A Coserian Perspective
This volume consists of twelve studies thematically grouped into three parts: (1) Linguistics and Philosophy of Language, (2) Hermeneutics and Text Linguistics, and (3) Lexicology and Phraseology. The phrase «tradition and innovation» characterizes almost all the texts included here, since tradition and innovation are present both at the level of the object (language) and at the level of its research (linguistics). The dominant theoretical perspective is the «Coserian» one, since the author borrowed from Eugenio Coseriu’s linguistic theory a series of essential concepts and distinctions regarding language and culture.
I. On the Real Object of Linguistics
1. In an introduction to an unfinished history of the Romanian language, entitled Principie de linguistică [Principles of Linguistics], published in 1881, B.P. Hasdeu, an important Romanian linguist – who deserves better appreciation for his contributions – was making a synthesis of the linguistic ideas written up to that moment. He referred, among other things, to A. Schleicher and other advocates of “naturalistic” linguistic conception and declared that such a belief (“that linguistics, to a certain extent, separated from the rest of philology, would be a natural or biological science, as botany, for example”)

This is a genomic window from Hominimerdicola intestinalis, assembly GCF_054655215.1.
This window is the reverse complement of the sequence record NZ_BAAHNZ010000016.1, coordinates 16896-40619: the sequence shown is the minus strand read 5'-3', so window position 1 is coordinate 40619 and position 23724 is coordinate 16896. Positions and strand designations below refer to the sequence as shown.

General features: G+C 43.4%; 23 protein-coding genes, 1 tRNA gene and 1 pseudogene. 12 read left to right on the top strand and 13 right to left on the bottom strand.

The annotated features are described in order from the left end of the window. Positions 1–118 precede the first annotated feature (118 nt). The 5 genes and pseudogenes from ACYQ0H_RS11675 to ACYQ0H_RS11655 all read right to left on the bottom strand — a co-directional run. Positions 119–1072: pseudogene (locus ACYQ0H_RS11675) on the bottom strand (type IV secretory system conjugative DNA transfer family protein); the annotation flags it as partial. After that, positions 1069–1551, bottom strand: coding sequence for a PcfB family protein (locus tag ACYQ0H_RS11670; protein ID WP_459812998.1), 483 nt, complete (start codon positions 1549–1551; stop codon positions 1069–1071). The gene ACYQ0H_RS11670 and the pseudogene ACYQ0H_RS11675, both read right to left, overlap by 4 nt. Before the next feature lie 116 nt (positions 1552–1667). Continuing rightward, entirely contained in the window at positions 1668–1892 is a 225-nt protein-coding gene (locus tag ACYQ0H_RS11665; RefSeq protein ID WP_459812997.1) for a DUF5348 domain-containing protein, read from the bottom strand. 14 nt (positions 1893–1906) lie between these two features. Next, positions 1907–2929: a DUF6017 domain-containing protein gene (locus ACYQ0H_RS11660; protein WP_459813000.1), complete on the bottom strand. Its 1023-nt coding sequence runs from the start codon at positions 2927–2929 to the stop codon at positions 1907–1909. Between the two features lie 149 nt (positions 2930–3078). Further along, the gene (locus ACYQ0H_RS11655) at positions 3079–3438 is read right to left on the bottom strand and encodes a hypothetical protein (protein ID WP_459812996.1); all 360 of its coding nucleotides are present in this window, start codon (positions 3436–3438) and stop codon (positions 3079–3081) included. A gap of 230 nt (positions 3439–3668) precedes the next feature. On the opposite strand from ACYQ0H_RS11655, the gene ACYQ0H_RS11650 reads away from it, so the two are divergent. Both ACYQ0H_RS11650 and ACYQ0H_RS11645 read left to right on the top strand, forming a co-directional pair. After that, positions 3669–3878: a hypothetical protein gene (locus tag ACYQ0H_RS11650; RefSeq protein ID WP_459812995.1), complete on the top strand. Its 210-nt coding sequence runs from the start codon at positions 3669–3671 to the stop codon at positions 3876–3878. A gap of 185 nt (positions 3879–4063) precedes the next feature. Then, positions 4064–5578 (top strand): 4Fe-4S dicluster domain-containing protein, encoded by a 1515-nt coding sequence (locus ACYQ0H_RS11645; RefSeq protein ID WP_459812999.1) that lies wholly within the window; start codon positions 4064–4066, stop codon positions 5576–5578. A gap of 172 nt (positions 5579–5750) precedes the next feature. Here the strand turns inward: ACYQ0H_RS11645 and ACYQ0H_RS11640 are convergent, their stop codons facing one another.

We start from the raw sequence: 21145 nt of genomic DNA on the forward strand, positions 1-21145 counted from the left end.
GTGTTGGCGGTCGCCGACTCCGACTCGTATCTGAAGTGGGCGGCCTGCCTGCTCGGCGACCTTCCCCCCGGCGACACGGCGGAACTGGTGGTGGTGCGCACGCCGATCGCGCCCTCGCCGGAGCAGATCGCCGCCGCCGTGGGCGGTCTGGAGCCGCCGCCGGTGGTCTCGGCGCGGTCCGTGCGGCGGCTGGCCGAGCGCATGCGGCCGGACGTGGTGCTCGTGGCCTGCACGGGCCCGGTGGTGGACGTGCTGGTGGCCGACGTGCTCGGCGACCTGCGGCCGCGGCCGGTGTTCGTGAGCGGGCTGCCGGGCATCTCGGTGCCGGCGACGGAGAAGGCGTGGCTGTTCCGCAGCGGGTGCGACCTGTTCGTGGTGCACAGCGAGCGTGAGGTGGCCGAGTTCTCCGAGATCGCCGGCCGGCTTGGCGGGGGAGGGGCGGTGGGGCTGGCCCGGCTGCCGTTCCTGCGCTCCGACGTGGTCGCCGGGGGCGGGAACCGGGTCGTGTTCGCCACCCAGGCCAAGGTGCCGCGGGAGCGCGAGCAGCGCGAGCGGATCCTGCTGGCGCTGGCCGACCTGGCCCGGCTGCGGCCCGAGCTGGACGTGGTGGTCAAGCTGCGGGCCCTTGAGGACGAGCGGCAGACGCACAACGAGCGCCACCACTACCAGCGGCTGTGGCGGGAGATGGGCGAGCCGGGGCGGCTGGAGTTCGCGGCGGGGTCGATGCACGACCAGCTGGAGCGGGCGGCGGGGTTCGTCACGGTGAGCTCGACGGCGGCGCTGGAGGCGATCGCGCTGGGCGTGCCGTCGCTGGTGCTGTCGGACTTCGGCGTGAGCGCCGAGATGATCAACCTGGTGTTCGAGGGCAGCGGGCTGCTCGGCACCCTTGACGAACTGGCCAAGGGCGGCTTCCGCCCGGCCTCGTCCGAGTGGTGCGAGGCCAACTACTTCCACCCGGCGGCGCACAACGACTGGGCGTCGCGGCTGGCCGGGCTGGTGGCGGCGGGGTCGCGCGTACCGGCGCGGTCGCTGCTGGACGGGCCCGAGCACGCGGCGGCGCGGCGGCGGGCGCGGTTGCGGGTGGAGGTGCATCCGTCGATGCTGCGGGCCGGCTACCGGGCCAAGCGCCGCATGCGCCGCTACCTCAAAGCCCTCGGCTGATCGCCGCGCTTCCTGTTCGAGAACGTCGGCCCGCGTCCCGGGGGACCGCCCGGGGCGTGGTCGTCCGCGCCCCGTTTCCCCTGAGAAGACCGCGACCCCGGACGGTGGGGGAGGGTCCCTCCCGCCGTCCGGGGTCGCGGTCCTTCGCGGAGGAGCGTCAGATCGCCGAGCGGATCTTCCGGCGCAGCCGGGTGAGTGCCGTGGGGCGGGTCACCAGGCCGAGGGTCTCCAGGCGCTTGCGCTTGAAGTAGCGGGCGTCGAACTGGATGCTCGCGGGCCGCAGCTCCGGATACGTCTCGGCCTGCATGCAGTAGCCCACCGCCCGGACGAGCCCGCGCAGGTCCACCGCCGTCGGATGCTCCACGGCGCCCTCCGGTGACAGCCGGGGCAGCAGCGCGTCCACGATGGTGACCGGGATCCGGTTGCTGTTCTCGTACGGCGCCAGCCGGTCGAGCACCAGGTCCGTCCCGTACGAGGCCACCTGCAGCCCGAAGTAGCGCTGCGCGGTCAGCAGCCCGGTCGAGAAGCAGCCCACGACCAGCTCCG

can only have an anecdotal importance these days. Linguistics is not a natural science, even if it uses a biological method, just as it is not a mathematical science, in spite of the fact that it often resorts to algebrical formulae, with plus, with equation, with proportion, etc., what is more, it is not even scared of the sign √. (Hasdeu 1984: 23–24)
1.1. Indeed, Hasdeu had already remarked that the comparative method
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